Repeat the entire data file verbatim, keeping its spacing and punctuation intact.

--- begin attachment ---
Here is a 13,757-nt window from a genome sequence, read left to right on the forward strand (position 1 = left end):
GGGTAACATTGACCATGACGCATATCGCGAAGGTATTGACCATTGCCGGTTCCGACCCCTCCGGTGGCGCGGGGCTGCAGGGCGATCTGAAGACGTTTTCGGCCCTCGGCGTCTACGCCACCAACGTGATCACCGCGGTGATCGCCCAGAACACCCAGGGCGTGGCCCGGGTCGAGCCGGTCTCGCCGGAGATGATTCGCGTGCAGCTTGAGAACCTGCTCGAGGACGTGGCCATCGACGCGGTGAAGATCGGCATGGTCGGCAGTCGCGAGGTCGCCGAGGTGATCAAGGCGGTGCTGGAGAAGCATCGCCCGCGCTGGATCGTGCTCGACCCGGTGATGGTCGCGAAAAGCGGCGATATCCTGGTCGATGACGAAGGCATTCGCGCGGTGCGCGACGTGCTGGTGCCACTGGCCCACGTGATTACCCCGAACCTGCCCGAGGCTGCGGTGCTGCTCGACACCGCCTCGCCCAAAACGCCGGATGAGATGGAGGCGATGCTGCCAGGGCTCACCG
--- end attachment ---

Here is a 13,757-nt window from a genome sequence, read left to right on the forward strand (position 1 = left end):
GGGTAACATTGACCATGACGCATATCGCGAAGGTATTGACCATTGCCGGTTCCGACCCCTCCGGTGGCGCGGGGCTGCAGGGCGATCTGAAGACGTTTTCGGCCCTCGGCGTCTACGCCACCAACGTGATCACCGCGGTGATCGCCCAGAACACCCAGGGCGTGGCCCGGGTCGAGCCGGTCTCGCCGGAGATGATTCGCGTGCAGCTTGAGAACCTGCTCGAGGACGTGGCCATCGACGCGGTGAAGATCGGCATGGTCGGCAGTCGCGAGGTCGCCGAGGTGATCAAGGCGGTGCTGGAGAAGCATCGCCCGCGCTGGATCGTGCTCGACCCGGTGATGGTCGCGAAAAGCGGCGATATCCTGGTCGATGACGAAGGCATTCGCGCGGTGCGCGACGTGCTGGTGCCACTGGCCCACGTGATTACCCCGAACCTGCCCGAGGCTGCGGTGCTGCTCGACACCGCCTCGCCCAAAACGCCGGATGAGATGGAGGCGATGCTGCCAGGGCTCACCG